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England hire Kim Her to chart doubles players’ fortunes


 

PETALING JAYA: Malaysia’s Tan Kim Her received another boost to his coaching career when he was hired by the Badminton Association of England (BAE) to handle their national men’s doubles players. 

Kim Her said yesterday that he had been given a two-year contract and would begin work on May 1. 

It will be the second overseas stint for Kim Her after taking up the job with South Korea in 2005. He was the doubles coach of the Malaysian back-up squad for six years before venturing overseas. 

“I have learnt a lot in South Korea. A few of their juniors made the breakthrough in the international scene (among them Lee Yong-dae and Hwang Ji-man) and that gave me great satisfaction,” said Kim Her. 

“I decided to join the BAE during the All-England last month and the Korean BA have accepted my decision. I am grateful to South Korea for having given me the opportunity to be their coach.”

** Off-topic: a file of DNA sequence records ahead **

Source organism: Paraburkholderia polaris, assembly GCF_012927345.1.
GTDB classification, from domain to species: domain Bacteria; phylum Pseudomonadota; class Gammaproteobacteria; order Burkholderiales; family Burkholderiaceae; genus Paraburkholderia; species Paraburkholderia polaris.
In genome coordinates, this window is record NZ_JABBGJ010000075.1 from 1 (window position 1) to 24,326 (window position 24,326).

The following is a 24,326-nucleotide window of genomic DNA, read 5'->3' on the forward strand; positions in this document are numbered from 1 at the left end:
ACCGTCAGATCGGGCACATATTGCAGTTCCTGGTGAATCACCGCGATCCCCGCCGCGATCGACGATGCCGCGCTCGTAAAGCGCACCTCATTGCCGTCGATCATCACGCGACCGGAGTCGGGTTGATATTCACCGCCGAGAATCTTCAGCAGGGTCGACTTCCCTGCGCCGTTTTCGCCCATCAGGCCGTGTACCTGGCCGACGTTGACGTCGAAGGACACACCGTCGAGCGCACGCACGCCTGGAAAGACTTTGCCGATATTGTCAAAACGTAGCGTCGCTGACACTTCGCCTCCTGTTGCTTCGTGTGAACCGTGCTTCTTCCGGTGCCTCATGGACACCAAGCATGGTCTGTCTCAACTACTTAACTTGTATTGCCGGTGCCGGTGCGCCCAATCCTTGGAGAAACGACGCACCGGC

In his two-year stint with the Korean players, Yong-dae-Jung Jae-sung emerged as the Korean Open champions while Lee Jae-jin-Ji-man won the German Open. 

“It will be a great task trying to bring up the juniors to make a similar breakthrough in England. But I am looking forward to the challenges. Coaching in Europe will be a new dimension for me,” he said. 

“I saw several English juniors in action when they competed in the German Open junior tournament last month. It will take some time but I have big plans for them.” 

England’s top men’s doubles pair are world No 7 Anthony Clark-Robert Blair, who were the runners-up in the World Championships in Madrid last year. 

Besides coaching the men’s doubles, Kim Her has also been tasked to help out in the mixed doubles department. 

Kim Her chose not to disclose exactly how much he would be paid by the BAE but said that it was more than the US$5,000 a month he received from the Korean BA. 

On top of that, he has also secured sports equipment company Protech as his sponsor for the next two years. 

“The deal is certainly better. And this time, my family will move in with me,” said Kim Her. 

“My immediate task is to get to know the English players better and analyse their game. Hopefully, I will be able to stay on until the 2012 Olympic Games in London.” 

   

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